Youth Work Needs More Fat People

Some more reflections on the Sussex Youthworks training morning I mentioned in my last post.

One of the positive things I took away was Rory Bell’s thoughts on recruiting leaders. He looks for fat people. No, not people who have a more than healthy appetite for cake but people who are Faithful, Available and Teachable.

"I'm afraid you're not what we're looking for."

I think looking for these characteristics in people is more helpful than say, looking for character, competence and conviction, as books like The Trellis and the Vine would suggest. Character, competence and conviction are all things which can and should be continually worked on but it’s quite difficult to know quite where the cut off point is between having enough of those things or not. Sure this person has character, but is it enough? Are they competent enough though? Is their conviction as deep as it should be? It’s easy to not make any real headway when those are the criteria you’re searching for.

But being faithful, available and teachable are much more absolute. For faithful, the question is ‘are they actually a Christian?” Yay or Nay? Of course there will be people who have been Christians for longer and some more committed than others, and so I’m not suggesting we do away with all discernment, but generally speaking, if they are a believing Christian, they are a potential candidates for leadership. That opens up your options quite a bit.

If they tick the faithful box, the next question is ‘are they available?” Do they actually have the time to commit to helping with your youth work? If so, great. If not, find out why. It may be that they are already involved in another ministry and it might be right for you to suggest they leave that to help with yours, especially if the other ministry is something which could easily be done by someone else. There’s nothing wrong with doing a bit of poaching when it comes to finding leaders, but we do need to make sure that we don’t put anyone else out by stealing their leaders. It’s helpful to find someone else who might be able to slot into the position you’re taking someone from.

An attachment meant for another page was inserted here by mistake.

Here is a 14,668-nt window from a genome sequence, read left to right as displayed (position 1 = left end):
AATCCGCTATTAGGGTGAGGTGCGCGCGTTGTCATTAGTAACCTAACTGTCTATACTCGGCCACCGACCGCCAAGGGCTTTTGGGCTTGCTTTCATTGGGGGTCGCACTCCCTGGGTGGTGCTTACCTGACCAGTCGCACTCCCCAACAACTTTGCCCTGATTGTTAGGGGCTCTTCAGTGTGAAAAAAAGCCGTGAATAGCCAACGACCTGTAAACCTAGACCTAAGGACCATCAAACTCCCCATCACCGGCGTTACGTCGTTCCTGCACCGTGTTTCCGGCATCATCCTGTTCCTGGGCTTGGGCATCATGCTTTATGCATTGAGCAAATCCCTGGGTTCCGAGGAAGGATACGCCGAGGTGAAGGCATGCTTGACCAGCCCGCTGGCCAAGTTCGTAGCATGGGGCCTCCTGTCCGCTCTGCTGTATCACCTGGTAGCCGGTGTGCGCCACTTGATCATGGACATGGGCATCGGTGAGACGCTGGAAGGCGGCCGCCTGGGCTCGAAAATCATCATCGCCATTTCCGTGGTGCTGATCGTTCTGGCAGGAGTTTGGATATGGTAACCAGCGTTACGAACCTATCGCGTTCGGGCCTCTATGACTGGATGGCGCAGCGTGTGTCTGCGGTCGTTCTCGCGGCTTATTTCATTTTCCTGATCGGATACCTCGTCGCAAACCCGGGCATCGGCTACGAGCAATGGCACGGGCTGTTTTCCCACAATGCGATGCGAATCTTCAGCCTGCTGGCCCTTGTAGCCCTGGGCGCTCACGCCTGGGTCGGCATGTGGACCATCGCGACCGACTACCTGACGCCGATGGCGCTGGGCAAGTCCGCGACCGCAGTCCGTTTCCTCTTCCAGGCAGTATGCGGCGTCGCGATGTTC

Having ticked both the faithful and available box, the last question is whether they’re teachable or not. They don’t have to be great at teaching or leading a bible study as long as they’re the kind of person who can learn and is happy to be taught, perhaps taking some constructive criticism along the way. Some people might tick both the faithful and available boxes, but if they’re not teachable, they probably won’t be helpful to you in your ministry. In fact, they’ll probably end up being quite the opposite.

So there are three criteria for putting together a great youth ministry team. Get F.A.T. people. Using these criteria might open up more possibilities than we’d perhaps considered before. It’s not foolproof, we still need to be wise and discerning, but it may lead us to some people who we might have otherwise overlooked.


Does Your Youth Work Need to Get R.E.A.L?

Last weekend myself and some of my other youth work team attended a training morning run by Sussex Youthworks, the youth work arm of the Sussex Gospel Partnership. It was the first of 6 training mornings running over 3 years. This first session was on “Principles of Youth and Children’s Ministry,” and the speaker was Rory Bell from TnT Ministries.

He started by drawing us to Colossians 1:28:

“Him (Christ) we proclaim, warning everyone and teaching everyone with all wisdom, that we may present everyone mature in Christ.”

This is the goal of youth ministry, in fact all ministry, that we may present people as mature believers before God on the final day. The two things we need to notice from this verse are that firstly we need to present people mature IN Christ and secondly that this means PROCLAIMING Christ. People are only going to be made perfect through Jesus and so that’s obviously going to mean telling people about him. It’s good for us to keep this verse in mind as we do ministry.


We then talked about how our youth work needed to be R.E.A.L. if we wanted it to be a success: Relational,Educational, Authentic & Life-Changing.

Each of these were expanded on with some verses from 1 Thessalonians 1&2. Here’s a very brief synopsis of what was said.


God as trinity is inherently relational, therefore ministry ought to be as well. Jesus was only ever alone at 3 points in his ministry; in the wilderness, whilst praying and on the cross. With that in mind we can deduce that being around people and in relationship with them must be a pretty important part of ministry. 1 Thessalonians 2:8 supports this idea: